Peanut Butter Wolf talks about Stones Throw’s new direct-to-disc live series


This article was originally on a blog post platform and may be missing photos, graphics or links. See About archive blog posts.

Leave it to Stones Throw Records to take the age-old practice of vinyl production and combine it with the jet-stream speed of iTunes. The idea of watching a live show and having it recorded, mixed, mastered and pressed on wax before you leave the venue sounds like an act of sorcery. In celebration of their 15-year anniversary, the taste-making L.A. label is doing just that.

Starting Thursday night, the label is holding a series of ultra-exclusive shows featuring high-profile and unknown Stones Throw artists that will be recorded direct-to-disc at L.A. vinyl pressing and analog mixing plant Capsule Labs.


The series opens with a performance by Michigan soul troupe Mayer Hawthorne and the County and L.A. jazz group Rick (featuring Sam Gendel of Teen Inc.). A master will be recorded in real time and pressed on vinyl, limited to 500 copies. No CDs or digital copies will be manufactured or sold.

The plan has been to maintain a small house-party atmosphere for the show series. Alas, tickets for this one — given away on Stones Throw’s website, Twitter and Facebook pages in April — are long gone. However, according to DJ and label founder Peanut Butter Wolf, more shows are expected to come down the pipeline shortly, with more tickets to give away. Speaking briefly with PBW (born Chris Manak) we got a glimpse at how the event came together.

Pop & Hiss: Aside from Capsule Laboratories being a vinyl laboratory, how did you manage to hook up with them to throw this event? Had you worked with them before?

Peanut Butter Wolf: It almost by accident really. We were doing a Christmas holiday party for friends and family, and I was looking for a place to do it. A friend of mine, Carlos Greco, said we should check out this place Capsule Labs. I went there, and I couldn’t believe they had this vinyl pressing plant right down the street from where we do all of our stuff. It wasn’t really ideal for our holiday party, but the meeting gave us the idea to do something like this. Carlos Greco told me that they were able to do direct-to-disc recordings, but he said we should do it in front of a crowd. It is very difficult, though, and I don’t understand all the technical stuff involved.

Is the goal to capture the entire show on wax or just parts of it?

PBW: They’re each gonna do two sets, and we’re gonna record them. At the very least on the record, there would be 15 minutes of each group, and there would be two 15-minute sets for each group. It’s funny because that’s all that can fit on one side of vinyl without losing sound quality. It’s kind of ironic since it’s the 15-year anniversary for Stones Throw.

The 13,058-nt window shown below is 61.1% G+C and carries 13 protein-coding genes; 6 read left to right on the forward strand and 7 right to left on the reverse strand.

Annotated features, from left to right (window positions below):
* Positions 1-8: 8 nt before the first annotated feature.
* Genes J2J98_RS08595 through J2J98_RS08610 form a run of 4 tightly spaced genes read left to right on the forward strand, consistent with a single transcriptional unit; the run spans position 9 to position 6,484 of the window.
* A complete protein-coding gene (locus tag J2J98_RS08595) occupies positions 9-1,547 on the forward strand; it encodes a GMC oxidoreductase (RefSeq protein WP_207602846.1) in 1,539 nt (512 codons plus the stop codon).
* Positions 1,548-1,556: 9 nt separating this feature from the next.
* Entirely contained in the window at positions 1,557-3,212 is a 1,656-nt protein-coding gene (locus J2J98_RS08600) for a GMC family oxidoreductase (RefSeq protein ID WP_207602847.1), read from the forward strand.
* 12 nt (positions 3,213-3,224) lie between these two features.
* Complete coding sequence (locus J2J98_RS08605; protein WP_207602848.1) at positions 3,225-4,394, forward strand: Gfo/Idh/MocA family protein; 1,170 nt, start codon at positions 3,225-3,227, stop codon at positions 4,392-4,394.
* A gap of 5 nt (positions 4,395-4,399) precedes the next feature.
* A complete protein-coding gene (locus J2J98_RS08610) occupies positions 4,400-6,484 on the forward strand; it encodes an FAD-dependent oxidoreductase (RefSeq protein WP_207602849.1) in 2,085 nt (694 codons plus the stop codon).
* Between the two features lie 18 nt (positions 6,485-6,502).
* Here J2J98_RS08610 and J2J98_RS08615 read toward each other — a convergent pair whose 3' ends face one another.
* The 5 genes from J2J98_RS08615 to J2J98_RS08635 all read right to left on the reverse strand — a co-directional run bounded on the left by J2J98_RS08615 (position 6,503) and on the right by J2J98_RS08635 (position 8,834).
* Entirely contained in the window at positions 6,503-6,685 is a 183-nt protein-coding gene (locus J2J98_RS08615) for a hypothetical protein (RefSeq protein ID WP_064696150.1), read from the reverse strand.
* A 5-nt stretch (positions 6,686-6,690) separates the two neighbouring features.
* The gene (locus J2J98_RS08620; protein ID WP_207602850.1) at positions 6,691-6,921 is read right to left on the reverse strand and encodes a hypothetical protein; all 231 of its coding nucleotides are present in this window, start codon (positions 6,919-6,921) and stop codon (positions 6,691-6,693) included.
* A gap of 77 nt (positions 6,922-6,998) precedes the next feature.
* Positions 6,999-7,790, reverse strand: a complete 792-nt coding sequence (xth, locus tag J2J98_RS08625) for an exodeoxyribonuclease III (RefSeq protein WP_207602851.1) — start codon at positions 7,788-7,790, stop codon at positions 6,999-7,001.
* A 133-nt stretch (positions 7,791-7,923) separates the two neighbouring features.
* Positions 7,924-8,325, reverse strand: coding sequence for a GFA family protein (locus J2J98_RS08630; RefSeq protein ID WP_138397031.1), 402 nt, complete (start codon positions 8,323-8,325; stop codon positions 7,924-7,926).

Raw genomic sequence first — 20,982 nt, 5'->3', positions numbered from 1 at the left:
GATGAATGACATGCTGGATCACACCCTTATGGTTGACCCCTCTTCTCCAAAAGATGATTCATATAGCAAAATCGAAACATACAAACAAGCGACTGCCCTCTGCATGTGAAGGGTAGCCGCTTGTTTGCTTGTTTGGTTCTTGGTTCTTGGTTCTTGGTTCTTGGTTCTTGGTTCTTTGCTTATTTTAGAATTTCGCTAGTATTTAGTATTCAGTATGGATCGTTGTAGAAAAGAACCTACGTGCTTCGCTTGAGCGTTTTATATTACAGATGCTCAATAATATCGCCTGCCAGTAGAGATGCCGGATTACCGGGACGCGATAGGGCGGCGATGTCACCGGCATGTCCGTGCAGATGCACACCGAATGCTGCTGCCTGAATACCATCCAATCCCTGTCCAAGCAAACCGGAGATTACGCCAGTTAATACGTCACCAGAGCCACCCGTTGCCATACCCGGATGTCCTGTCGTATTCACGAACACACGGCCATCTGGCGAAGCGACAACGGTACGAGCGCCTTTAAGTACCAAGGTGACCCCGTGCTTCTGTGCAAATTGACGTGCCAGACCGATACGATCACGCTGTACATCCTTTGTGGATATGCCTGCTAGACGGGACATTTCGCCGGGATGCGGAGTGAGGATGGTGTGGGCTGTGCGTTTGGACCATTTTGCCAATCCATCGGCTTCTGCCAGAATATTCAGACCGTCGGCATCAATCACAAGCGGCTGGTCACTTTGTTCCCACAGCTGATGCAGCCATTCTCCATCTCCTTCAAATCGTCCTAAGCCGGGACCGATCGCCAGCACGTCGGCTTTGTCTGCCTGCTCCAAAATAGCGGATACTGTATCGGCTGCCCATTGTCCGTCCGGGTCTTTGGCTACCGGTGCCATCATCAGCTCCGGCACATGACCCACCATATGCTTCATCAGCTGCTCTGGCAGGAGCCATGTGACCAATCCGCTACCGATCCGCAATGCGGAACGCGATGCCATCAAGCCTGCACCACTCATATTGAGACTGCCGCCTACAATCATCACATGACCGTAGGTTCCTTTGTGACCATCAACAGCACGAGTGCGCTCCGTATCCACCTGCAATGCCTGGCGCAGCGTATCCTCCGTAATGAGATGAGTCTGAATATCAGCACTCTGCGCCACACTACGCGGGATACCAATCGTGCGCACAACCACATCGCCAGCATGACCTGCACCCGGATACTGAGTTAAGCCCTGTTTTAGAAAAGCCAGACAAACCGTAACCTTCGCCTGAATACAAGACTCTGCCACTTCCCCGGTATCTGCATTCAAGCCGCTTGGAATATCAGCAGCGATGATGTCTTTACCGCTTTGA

Also considering Stones Throw began as an all-vinyl label.

PBW: We started as vinyl only in 1996. And when I started as a DJ, I only really bought records. I didn’t buy CDs much, I was never really into ‘em. I didn’t even really buy tapes. I was always a vinyl guy. So when I started the label, that’s really all I was thinking about was vinyl. Eventually we did CDs, and then iTunes came along. It’s kinda weird to think that we were a label before there was iTunes.

You’ve been able to maintain relevancy in L.A. for a long time.

PBW: I really started putting out records in 1990, so for me, it’s really been like 21 years. I started Djing in 1984. So 1996 was the start of something new for me, but I’ve really been doing this for even longer than that.

Do you know how many of these shows there are going to be?

PBW: We don’t even know yet. One reason why I wanted to do a series is also because I have a lot of new artists on the label that I think are really good that nobody really knows about. I think it would be a good way to introduce my audience to those people. Steve Arrington is a good example. He’s someone who’s been putting out records since the ‘70s off and on. He took a break in the ‘90s up until this year, when Dam Funk reached out with him and [Steve] agreed to work with him. He left the music business for personal reasons, but he started recently again on his own, and when we found out that he was doing music again then we contacted him.

So it’s 500 albums pressed on the spot for each show?

PBW: The whole concept is that record is being made as it’s happening. So the studio guys have to mix it down and they have to master it at the same time, which is why it’s difficult to do it in front of a live audience versus a studio setting.

Have you gotten a chance to see how it’s supposed to work?

PBW: It’s like a warehouse with a pressing plant, and that’s where the performance is gonna take place, and then there’s a studio next door that’s connected to it that’s gonna have multi-tracking capabilities, and it’s gonna have wires that extend from where the performance is happening to the studio next door, and that’s where the record is being cut. It’s basically one-stop shopping, where they mike it, record it, master it and press it all there. Just cut out the middle man.

— Nate Jackson